The trap of the binary in the trial of Amber Heard like that of Harold Laski's trial, makes both the truth and the fact in issue redundant. So the jury in Amber Heard's trial, was made to feel that the choice lay in 'flawless evidence proving Heard suffered violence' or 'she was a liar'.

The Scotsborro trial in 1931 amplified to the world the extreme racial bias built into jury trials. 9 African-American teenagers were accused by a lynch mob in Alabama of raping two white women. They were indicted by an all-white jury in Scottsboro, Alabama. Incidentally, there was absolutely no medical evidence that rape had ever taken place. For the third time, after a US Supreme Court intervention, a reconstituted jury, with only one African-American member, again returned a guilty verdict. The fact remains that for juries, pure racial prejudice could substitute justice. That is displayed in contemporary jury judging also.

Amber Heard, like many a woman before her was unnaturally expected to state in evidence every minutiae of the traumatic violence she faced with cinematographic precision. Certainly not a requirement of civil law but a necessity for the freewheeling lenses of the Fairfax jury. The cross examination excoriated her whole being without the judge restraining on count of irrelevancy. Her evidence was expected to be etched on steel, not to be dented or doubted in the faintest manner. Heard, like most women down the ages, was always on the cross before the jury and also by a viciously partisan and misogynist social media.

There are generally no witnesses in most domestic violence cases. So it was in Heard's case. However, technology came to her assistance. In the midst of all the violence, she could record on her mobile phone footage of an enraged Depp breaking up the kitchen. The jury also saw the sms texts sent by Depp to a friend wanting to drown or burn Heard, and his necrophiliac text which read.""I will #### her burnt corpse afterwards to make sure she's dead," . Surprisingly, the US jury ignored each one of these instances which constituted domestic violence under the US law as much as it did under U.K. laws in 2016.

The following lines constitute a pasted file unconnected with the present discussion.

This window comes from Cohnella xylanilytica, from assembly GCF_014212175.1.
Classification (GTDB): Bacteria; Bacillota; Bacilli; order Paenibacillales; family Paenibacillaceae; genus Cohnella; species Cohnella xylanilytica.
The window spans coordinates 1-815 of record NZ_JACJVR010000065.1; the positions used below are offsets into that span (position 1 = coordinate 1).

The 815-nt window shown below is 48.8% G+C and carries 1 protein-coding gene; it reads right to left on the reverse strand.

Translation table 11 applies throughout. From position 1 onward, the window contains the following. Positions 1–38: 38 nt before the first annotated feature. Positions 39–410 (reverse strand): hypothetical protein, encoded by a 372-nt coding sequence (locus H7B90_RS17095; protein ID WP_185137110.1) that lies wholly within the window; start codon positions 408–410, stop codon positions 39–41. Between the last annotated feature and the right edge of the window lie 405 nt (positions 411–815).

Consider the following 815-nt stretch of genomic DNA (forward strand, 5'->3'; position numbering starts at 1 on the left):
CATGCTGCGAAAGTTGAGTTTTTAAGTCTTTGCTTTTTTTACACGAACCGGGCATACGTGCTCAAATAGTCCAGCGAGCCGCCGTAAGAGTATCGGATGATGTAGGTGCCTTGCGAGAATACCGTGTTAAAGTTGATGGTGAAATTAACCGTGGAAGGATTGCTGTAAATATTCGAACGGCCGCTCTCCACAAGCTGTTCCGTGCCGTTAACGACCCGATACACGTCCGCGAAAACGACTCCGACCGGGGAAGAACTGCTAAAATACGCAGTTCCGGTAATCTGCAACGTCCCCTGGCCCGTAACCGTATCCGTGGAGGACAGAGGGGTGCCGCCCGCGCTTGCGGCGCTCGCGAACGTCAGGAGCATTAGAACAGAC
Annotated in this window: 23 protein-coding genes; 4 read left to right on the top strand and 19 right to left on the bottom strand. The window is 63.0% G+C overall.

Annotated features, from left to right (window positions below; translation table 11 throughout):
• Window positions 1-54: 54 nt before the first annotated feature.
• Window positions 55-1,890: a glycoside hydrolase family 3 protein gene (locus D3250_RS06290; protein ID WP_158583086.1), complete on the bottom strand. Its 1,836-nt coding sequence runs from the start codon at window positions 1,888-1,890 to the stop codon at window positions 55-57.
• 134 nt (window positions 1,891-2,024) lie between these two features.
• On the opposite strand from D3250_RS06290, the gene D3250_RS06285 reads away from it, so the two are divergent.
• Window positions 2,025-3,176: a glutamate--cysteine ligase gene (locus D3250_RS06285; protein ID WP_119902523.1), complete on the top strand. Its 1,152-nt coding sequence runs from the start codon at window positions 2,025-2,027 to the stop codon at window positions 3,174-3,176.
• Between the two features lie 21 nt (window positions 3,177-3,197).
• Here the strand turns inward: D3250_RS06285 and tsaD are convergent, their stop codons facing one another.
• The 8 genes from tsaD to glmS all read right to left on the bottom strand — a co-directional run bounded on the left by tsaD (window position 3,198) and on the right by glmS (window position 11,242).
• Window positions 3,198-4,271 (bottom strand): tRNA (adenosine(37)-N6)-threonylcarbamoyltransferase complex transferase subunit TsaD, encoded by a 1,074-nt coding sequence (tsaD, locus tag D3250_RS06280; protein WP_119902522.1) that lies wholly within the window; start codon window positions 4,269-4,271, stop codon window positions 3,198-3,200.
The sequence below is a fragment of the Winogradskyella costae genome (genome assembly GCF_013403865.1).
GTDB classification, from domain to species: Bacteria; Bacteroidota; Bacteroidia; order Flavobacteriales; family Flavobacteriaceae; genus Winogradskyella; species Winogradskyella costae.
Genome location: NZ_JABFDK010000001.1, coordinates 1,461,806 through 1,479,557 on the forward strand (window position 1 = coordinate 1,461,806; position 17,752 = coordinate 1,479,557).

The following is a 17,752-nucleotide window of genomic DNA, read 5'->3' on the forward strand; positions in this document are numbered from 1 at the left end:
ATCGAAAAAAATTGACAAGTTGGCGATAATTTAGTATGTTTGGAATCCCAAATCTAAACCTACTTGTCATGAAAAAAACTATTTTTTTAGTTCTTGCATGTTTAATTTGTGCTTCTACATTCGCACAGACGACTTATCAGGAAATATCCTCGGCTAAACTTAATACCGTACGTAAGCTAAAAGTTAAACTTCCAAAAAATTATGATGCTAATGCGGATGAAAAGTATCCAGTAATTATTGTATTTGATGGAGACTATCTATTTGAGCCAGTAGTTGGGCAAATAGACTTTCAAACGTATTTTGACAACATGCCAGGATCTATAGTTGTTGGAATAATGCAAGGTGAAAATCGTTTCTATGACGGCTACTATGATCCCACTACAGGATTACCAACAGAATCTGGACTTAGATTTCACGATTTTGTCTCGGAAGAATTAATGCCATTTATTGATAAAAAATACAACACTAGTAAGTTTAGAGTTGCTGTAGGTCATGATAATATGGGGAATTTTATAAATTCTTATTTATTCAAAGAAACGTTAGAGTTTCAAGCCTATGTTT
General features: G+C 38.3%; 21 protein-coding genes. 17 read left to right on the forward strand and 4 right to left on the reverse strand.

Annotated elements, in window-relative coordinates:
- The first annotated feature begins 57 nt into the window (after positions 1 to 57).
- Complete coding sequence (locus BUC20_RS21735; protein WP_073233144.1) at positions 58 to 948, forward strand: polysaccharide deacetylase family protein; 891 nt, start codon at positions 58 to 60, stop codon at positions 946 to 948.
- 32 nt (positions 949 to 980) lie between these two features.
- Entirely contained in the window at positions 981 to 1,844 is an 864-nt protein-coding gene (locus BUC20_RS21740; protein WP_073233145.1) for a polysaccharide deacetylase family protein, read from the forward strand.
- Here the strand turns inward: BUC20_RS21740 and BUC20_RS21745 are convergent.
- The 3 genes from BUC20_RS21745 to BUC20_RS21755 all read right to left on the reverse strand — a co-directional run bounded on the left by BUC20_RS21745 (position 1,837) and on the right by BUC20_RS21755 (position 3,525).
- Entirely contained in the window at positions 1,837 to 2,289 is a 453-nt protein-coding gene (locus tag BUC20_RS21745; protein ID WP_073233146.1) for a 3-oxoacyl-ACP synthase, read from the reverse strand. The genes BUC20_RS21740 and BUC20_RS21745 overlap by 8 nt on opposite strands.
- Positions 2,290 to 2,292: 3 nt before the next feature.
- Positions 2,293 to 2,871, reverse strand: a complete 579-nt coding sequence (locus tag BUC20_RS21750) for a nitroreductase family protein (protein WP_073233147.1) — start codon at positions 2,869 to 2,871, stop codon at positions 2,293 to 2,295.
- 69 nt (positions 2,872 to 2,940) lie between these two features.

To make matters worse, it was a televised trial with millions of fans baying for Amber Heard's blood. Heard's depositions were converted into mocking and abusive memes, TikTok reels and social media rants not by Depp fans alone, but also his celebrity friends and even fashion brands like Duolingo and Milani. These were circulating by the millions on public platforms. It is to be remembered that this was an unsequestered jury which was right through the trial having access to all derision heaped against the Heard. Enormity of the risk of the social media influence on the jury can be seen from the fact that the hashtag #justiceforjohnydepp received 19bn views. As Moira Donegan of the Guardian rightly put it, Heard was subjected to "an orgy of misogyny".

Depp chose his adversary carefully this time. He did not sue Washington Post, for then he would have been up against a vastly enhanced caliber of lawyers. The argument of impediments posed by New York Times v. Sullivan (1964) is a spurious ruse. He had sued the Sun in U.K and lost.

Depp is certainly not the first man of power and pelf to succeed against an accuser. Bill Cosby, Dominique Strauss Khan and many other powerful men have all succeeded against and humiliated their women accusers before him. But Depp certainly is the first one to demonstrate to womanhood that a defamation suit is an instrument that can pauperize them.

The verdict to award 15 million dollars is not just baffling. The scale and intensity of the punishment not just shocks but also, shakes the foundation in the belief of the fairness of the jury system.

This jury will certainly go down in history as one of the most infamous juries of all time. For they have most savagely mutilated the lone and forlorn right of women to speak of their abuse after centuries of struggle. As long as misogyny is allowed to prevail in the justice system, not just Amber Heard, but women - almost half our human race - will suffer this spectacle which parades as justice.

The author is a Senior Advocate in the Supreme Court of India. Views are personal.